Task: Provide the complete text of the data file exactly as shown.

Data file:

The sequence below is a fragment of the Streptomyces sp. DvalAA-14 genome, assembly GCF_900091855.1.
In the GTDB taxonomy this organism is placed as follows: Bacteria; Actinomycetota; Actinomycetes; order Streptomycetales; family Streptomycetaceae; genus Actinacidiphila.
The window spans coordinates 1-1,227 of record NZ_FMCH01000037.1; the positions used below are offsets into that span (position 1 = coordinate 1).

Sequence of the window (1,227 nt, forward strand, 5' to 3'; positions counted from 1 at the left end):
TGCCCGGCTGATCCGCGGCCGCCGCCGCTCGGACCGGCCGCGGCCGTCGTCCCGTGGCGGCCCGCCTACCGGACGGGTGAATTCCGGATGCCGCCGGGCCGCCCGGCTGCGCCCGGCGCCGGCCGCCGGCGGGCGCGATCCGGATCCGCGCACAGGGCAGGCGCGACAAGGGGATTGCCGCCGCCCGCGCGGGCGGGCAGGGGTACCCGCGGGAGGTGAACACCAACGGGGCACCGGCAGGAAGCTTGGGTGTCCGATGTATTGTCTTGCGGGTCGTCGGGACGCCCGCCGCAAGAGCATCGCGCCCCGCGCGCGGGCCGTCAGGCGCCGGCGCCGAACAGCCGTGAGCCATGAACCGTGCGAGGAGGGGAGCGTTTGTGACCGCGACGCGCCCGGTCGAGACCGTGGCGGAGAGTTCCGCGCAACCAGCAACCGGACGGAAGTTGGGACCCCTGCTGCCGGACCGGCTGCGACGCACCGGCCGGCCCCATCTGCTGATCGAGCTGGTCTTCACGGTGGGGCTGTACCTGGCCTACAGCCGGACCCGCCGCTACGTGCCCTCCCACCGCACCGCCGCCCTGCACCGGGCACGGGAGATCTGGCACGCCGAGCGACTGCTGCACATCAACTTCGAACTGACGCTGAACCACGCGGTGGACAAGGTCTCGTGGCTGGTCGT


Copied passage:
The sequence below is a fragment of the Streptomyces sp. DvalAA-14 genome, assembly GCF_900091855.1.
In the GTDB taxonomy this organism is placed as follows: Bacteria; Actinomycetota; Actinomycetes; order Streptomycetales; family Streptomycetaceae; genus Actinacidiphila.
The window spans coordinates 1-1,227 of record NZ_FMCH01000037.1; the positions used below are offsets into that span (position 1 = coordinate 1).

Sequence of the window (1,227 nt, forward strand, 5' to 3'; positions counted from 1 at the left end):
TGCCCGGCTGATCCGCGGCCGCCGCCGCTCGGACCGGCCGCGGCCGTCGTCCCGTGGCGGCCCGCCTACCGGACGGGTGAATTCCGGATGCCGCCGGGCCGCCCGGCTGCGCCCGGCGCCGGCCGCCGGCGGGCGCGATCCGGATCCGCGCACAGGGCAGGCGCGACAAGGGGATTGCCGCCGCCCGCGCGGGCGGGCAGGGGTACCCGCGGGAGGTGAACACCAACGGGGCACCGGCAGGAAGCTTGGGTGTCCGATGTATTGTCTTGCGGGTCGTCGGGACGCCCGCCGCAAGAGCATCGCGCCCCGCGCGCGGGCCGTCAGGCGCCGGCGCCGAACAGCCGTGAGCCATGAACCGTGCGAGGAGGGGAGCGTTTGTGACCGCGACGCGCCCGGTCGAGACCGTGGCGGAGAGTTCCGCGCAACCAGCAACCGGACGGAAGTTGGGACCCCTGCTGCCGGACCGGCTGCGACGCACCGGCCGGCCCCATCTGCTGATCGAGCTGGTCTTCACGGTGGGGCTGTACCTGGCCTACAGCCGGACCCGCCGCTACGTGCCCTCCCACCGCACCGCCGCCCTGCACCGGGCACGGGAGATCTGGCACGCCGAGCGACTGCTGCACATCAACTTCGAACTGACGCTGAACCACGCGGTGGACAAGGTCTCGTGGCTGGTCGT